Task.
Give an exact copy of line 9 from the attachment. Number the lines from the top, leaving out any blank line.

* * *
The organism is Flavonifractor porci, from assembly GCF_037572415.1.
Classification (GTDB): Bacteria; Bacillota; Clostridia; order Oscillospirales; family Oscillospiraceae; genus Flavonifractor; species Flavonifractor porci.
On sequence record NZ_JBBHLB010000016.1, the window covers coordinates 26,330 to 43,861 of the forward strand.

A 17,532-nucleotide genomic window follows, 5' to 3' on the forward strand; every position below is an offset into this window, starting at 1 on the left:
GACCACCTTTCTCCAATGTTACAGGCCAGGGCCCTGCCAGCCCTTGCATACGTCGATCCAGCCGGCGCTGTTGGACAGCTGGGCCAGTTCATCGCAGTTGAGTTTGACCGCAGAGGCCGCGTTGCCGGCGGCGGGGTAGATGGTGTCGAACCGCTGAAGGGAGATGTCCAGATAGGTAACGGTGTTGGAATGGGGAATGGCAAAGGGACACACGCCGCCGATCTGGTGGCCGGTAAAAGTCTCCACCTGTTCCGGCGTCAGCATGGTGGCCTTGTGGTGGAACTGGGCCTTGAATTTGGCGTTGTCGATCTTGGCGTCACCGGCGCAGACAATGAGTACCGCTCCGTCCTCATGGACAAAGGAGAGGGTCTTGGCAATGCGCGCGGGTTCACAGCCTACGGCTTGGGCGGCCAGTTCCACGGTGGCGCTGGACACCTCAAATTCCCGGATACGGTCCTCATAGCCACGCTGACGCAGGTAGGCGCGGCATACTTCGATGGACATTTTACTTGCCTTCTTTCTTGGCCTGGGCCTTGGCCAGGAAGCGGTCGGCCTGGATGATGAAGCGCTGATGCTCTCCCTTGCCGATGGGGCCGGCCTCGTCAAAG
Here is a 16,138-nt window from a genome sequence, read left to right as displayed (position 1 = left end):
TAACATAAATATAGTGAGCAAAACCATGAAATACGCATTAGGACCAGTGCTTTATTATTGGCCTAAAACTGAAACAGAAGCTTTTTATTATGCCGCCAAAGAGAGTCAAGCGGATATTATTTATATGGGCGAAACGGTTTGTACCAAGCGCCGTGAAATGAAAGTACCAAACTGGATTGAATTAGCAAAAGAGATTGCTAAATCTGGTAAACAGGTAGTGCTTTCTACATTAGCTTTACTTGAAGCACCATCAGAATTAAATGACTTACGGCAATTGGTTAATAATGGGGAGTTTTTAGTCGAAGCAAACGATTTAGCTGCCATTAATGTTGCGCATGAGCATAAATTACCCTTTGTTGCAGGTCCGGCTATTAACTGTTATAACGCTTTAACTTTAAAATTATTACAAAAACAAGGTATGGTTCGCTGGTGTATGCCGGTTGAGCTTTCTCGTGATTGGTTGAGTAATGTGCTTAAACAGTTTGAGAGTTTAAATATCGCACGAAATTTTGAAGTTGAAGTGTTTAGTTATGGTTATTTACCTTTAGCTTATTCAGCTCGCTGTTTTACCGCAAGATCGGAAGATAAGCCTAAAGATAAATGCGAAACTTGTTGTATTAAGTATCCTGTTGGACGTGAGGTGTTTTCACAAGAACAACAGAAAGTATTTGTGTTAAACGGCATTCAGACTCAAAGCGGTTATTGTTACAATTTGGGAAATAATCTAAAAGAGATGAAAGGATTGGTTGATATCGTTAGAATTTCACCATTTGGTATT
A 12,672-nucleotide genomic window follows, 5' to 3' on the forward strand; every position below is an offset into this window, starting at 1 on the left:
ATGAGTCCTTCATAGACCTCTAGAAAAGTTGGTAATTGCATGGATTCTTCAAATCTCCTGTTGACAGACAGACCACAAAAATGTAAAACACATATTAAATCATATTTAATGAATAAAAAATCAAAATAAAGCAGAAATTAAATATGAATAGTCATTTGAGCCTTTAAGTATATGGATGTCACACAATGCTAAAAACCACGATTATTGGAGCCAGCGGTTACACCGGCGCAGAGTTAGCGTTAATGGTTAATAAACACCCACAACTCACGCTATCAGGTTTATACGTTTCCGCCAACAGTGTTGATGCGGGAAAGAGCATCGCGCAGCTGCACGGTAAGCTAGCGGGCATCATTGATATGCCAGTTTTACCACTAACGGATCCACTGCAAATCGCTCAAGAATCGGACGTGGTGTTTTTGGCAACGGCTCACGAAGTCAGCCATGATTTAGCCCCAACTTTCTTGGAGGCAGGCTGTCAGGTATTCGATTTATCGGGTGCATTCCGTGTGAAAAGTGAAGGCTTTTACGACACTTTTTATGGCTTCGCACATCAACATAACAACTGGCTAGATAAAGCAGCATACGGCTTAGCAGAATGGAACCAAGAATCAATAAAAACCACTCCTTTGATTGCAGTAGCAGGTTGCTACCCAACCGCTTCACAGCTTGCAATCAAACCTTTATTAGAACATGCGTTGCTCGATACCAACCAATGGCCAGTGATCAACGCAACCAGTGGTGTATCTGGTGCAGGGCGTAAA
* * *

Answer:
ATGAGTCCTTCATAGACCTCTAGAAAAGTTGGTAATTGCATGGATTCTTCAAATCTCCTGTTGACAGACAGACCACAAAAATGTAAAACACATATTAAATCATATTTAATGAATAAAAAATCAAAATAAAGCAGAAATTAAATATGAATAGTCATTTGAGCCTTTAAGTATATGGATGTCACACAATGCTAAAAACCACGATTATTGGAGCCAGCGGTTACACCGGCGCAGAGTTAGCGTTAATGGTTAATAAACACCCACAACTCACGCTATCAGGTTTATACGTTTCCGCCAACAGTGTTGATGCGGGAAAGAGCATCGCGCAGCTGCACGGTAAGCTAGCGGGCATCATTGATATGCCAGTTTTACCACTAACGGATCCACTGCAAATCGCTCAAGAATCGGACGTGGTGTTTTTGGCAACGGCTCACGAAGTCAGCCATGATTTAGCCCCAACTTTCTTGGAGGCAGGCTGTCAGGTATTCGATTTATCGGGTGCATTCCGTGTGAAAAGTGAAGGCTTTTACGACACTTTTTATGGCTTCGCACATCAACATAACAACTGGCTAGATAAAGCAGCATACGGCTTAGCAGAATGGAACCAAGAATCAATAAAAACCACTCCTTTGATTGCAGTAGCAGGTTGCTACCCAACCGCTTCACAGCTTGCAATCAAACCTTTATTAGAACATGCGTTGCTCGATACCAACCAATGGCCAGTGATCAACGCAACCAGTGGTGTATCTGGTGCAGGGCGTAAA